Inuk artist stands by plea for state of emergency over suicides in Nunavik
'I hope the workers stay long enough for us to see an impact,' says singer Beatrice Deer
Over the past week, Beatrice Deer has been hearing from many people: someone who lost a family member to suicide, a mayor, her boss.
The 33-year-old Inuk singer's plea to elected leaders in Nunavik, the Inuit territory in Quebec's far north, to declare a state of emergency over a rash of recent suicides has touched a chord with some.
However, it's not paying for those new resources.
Nunavik's own agencies will be responsible for those hired: a grief specialist, two psychologists, a social worker, a school counsellor and a crisis consultant.
Deer said she's happy Quebec's Ministry of Health has approved increasing the number of health care workers.
She says it's not enough, however. Deer is calling for one psychologist for every one of Nunavik's 15 communities.
7 more suicides since March
More staff for mental health care was part of the official request from the Nunavik Board of Health, the Kativik School Board and the northern village of Kuujjuaq last March.
At that time, five people in one village had recently taken their own lives. Since then, there have been seven more suicides in three different communities.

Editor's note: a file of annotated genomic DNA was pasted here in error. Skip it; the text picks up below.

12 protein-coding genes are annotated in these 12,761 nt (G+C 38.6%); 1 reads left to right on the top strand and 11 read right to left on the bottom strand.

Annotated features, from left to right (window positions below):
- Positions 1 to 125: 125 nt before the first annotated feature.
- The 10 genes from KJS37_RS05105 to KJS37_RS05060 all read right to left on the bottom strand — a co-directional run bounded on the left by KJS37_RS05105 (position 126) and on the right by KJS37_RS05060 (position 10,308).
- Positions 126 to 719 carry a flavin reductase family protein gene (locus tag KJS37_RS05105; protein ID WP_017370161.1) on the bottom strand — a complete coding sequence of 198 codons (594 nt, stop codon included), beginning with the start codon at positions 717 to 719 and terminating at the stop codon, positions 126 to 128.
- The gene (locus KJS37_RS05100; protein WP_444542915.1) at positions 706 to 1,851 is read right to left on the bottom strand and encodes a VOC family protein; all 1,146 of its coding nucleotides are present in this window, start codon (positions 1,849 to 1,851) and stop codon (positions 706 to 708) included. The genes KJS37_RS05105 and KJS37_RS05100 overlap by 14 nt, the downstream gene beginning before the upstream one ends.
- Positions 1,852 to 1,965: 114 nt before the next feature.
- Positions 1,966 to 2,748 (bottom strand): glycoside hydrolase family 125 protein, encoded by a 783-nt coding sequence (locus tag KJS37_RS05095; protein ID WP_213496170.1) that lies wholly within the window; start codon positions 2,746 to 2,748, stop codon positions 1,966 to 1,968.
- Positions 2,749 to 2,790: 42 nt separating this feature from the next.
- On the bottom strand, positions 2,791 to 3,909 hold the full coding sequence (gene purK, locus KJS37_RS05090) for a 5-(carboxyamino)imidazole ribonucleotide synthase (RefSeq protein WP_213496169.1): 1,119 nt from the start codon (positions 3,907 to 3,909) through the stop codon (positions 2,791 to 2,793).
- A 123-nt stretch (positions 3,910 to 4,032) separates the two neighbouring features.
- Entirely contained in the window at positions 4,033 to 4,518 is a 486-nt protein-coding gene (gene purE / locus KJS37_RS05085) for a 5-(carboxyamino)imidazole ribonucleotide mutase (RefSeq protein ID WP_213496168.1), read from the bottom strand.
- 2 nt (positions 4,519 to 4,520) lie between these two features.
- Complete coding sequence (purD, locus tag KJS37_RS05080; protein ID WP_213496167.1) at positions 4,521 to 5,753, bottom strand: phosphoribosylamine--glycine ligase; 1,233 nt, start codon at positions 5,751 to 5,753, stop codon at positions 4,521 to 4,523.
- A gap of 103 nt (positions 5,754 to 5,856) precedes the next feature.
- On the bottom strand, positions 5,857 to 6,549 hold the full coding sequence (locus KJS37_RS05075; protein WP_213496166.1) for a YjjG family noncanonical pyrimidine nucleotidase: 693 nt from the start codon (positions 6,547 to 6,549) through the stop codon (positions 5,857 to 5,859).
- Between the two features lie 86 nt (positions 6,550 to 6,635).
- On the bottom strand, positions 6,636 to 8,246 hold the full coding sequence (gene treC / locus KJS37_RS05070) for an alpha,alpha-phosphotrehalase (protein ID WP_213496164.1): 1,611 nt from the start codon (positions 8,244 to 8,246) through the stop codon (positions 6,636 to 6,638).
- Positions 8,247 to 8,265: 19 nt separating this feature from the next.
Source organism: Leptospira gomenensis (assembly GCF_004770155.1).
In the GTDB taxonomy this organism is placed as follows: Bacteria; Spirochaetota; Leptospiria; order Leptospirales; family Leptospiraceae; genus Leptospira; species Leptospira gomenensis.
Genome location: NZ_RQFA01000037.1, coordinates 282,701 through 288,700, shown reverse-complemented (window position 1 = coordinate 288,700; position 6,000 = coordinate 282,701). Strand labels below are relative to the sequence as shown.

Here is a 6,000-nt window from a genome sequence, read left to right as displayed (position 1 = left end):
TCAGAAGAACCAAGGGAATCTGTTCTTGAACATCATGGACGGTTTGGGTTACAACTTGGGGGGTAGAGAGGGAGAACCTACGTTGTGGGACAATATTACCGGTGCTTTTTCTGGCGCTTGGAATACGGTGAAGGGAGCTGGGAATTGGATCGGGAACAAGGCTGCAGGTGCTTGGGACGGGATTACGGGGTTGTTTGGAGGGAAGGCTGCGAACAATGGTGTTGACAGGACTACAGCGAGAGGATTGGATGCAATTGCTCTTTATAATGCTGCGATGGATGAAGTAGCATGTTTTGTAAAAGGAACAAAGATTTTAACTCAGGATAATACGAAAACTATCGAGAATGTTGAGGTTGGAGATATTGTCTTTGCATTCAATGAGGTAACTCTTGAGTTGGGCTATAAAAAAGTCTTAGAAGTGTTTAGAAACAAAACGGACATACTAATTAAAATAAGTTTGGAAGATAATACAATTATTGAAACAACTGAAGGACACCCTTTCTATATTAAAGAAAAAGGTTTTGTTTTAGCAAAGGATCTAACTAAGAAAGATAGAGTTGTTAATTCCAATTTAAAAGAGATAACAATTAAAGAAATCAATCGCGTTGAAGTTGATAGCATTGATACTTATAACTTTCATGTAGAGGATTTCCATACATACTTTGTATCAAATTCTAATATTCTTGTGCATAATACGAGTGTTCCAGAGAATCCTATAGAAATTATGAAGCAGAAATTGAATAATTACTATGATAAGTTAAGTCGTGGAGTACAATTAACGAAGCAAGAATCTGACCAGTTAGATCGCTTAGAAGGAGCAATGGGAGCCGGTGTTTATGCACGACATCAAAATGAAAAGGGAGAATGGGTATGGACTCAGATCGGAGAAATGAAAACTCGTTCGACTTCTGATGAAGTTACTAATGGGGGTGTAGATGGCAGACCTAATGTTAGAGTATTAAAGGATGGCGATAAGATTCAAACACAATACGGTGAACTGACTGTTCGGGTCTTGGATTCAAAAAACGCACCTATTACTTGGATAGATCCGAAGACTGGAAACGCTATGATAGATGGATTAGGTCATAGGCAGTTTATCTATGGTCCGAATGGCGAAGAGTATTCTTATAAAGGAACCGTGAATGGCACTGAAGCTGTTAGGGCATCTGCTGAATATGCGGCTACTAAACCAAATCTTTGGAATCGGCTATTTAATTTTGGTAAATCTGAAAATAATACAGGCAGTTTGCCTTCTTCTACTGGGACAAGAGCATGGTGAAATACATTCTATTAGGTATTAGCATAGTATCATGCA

"I just hope that it's going to last, until we see results from our people," said Deer. "Until we see a positive impact, and I know that takes a long time.
No need for state of emergency, province says
Quebec's Health Ministry has issued a statement saying the suicide crisis in Nunavik does not fit the criteria to declare a state of emergency, because those new resources are on the way.
Lucie Charlebois, the province's junior health minister, oversees this issue. She was not available for comment yesterday or today.
In a statement from the communications team, the ministry said a state of emergency is only issued following a biological, chemical or physical disaster or when needs, specifically in terms of staffing, are not adequate.
The ministry also said it appointed a crisis team last December after the first suicide.
No one from the Nunavik Health Board was immediately available for an interview to say when the new professionals will begin working.
Nunavut Kamatsiaqtut Help Line: 1-800-265-3333 (Every night, 7:00 p.m. to midnight)
Kids Help Phone: 1-800-668-6868